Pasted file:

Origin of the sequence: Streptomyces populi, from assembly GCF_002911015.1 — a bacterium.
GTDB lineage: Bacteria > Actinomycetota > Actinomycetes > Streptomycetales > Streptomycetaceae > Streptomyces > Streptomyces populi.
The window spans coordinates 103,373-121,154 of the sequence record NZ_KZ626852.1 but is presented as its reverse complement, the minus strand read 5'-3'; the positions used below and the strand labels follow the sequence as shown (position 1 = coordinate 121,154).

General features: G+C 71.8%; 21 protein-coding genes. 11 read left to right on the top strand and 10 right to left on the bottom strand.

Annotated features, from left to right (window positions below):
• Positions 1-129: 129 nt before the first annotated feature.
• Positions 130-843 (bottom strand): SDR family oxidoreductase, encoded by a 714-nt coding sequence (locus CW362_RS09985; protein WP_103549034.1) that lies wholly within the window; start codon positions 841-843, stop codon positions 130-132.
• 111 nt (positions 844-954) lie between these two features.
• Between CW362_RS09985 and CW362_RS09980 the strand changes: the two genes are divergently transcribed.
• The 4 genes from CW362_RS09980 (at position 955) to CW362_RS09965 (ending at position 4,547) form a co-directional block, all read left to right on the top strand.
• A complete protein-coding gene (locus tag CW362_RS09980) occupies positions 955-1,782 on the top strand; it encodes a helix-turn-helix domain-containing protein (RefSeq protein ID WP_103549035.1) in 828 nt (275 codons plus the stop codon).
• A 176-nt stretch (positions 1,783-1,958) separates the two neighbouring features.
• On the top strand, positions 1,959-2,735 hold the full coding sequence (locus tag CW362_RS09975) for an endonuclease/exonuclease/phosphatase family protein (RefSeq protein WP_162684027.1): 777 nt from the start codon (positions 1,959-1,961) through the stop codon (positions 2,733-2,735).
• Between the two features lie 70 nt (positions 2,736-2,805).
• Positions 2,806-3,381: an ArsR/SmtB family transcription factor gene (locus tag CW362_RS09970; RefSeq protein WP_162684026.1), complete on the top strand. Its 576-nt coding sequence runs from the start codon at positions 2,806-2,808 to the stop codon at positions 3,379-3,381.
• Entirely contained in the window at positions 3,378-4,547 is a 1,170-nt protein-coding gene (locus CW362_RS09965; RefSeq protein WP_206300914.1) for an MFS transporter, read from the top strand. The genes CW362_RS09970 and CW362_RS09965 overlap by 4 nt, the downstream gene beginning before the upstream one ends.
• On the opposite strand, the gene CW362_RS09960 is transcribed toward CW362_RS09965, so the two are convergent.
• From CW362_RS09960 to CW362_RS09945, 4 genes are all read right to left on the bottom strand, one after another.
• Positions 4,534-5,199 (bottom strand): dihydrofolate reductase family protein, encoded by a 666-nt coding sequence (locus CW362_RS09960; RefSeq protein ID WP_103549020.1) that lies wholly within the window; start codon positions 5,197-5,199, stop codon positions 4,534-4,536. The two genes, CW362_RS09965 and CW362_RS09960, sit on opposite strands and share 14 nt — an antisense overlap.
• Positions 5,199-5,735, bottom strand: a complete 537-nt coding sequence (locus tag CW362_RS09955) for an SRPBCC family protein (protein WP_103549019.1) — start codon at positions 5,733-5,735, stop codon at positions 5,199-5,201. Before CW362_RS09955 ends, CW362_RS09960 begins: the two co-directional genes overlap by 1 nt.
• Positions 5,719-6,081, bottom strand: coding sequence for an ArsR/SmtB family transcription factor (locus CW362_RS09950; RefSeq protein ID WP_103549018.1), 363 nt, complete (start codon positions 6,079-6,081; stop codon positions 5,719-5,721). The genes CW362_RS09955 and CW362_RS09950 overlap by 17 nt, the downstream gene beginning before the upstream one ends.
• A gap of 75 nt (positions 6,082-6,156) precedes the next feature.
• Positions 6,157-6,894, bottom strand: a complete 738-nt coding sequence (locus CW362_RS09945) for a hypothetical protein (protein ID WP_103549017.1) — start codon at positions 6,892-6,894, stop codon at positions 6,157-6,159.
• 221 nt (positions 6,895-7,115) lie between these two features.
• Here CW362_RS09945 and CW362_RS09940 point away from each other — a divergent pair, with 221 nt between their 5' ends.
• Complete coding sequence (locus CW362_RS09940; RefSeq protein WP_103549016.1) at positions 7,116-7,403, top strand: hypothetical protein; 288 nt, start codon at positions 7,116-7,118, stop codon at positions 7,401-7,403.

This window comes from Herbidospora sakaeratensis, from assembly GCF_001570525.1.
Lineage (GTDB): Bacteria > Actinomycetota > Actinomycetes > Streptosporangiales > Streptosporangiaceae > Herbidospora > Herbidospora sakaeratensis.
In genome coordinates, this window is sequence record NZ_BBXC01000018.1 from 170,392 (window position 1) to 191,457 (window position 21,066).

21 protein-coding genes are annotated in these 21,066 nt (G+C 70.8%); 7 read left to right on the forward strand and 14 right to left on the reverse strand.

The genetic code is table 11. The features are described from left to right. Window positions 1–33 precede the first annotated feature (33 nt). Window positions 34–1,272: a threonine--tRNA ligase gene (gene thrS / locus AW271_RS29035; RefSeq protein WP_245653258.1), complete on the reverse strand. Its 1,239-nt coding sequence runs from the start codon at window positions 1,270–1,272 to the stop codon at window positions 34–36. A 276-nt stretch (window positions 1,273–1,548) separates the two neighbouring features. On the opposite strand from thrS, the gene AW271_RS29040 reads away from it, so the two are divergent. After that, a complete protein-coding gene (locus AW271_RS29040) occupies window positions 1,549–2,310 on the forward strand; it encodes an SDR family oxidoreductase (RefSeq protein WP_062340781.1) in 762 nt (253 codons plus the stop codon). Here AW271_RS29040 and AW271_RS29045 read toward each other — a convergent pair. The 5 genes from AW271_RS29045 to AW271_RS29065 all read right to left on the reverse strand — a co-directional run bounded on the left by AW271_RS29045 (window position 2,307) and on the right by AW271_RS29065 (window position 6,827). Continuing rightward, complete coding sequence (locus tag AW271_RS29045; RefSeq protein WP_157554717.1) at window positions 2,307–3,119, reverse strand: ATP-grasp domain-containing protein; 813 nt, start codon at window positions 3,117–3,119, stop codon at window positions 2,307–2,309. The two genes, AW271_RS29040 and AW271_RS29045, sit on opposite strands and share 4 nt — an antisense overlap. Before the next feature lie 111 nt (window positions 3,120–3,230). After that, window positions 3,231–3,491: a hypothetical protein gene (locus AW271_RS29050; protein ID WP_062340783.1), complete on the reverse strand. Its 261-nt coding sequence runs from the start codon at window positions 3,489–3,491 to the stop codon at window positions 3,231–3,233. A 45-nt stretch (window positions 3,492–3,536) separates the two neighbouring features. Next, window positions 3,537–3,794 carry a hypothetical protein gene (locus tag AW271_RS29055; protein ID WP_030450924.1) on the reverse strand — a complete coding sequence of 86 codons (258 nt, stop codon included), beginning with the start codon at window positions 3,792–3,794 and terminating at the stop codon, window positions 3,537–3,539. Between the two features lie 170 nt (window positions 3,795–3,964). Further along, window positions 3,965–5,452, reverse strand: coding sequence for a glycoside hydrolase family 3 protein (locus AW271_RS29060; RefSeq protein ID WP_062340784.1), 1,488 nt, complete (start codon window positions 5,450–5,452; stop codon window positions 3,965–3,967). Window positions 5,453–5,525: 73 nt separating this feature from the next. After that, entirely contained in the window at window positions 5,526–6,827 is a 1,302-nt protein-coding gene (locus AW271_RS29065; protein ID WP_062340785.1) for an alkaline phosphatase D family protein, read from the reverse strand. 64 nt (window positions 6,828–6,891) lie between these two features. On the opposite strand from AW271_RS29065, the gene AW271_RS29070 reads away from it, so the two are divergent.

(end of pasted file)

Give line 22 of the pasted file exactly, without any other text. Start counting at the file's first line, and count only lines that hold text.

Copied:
• A gap of 75 nt (positions 6,082-6,156) precedes the next feature.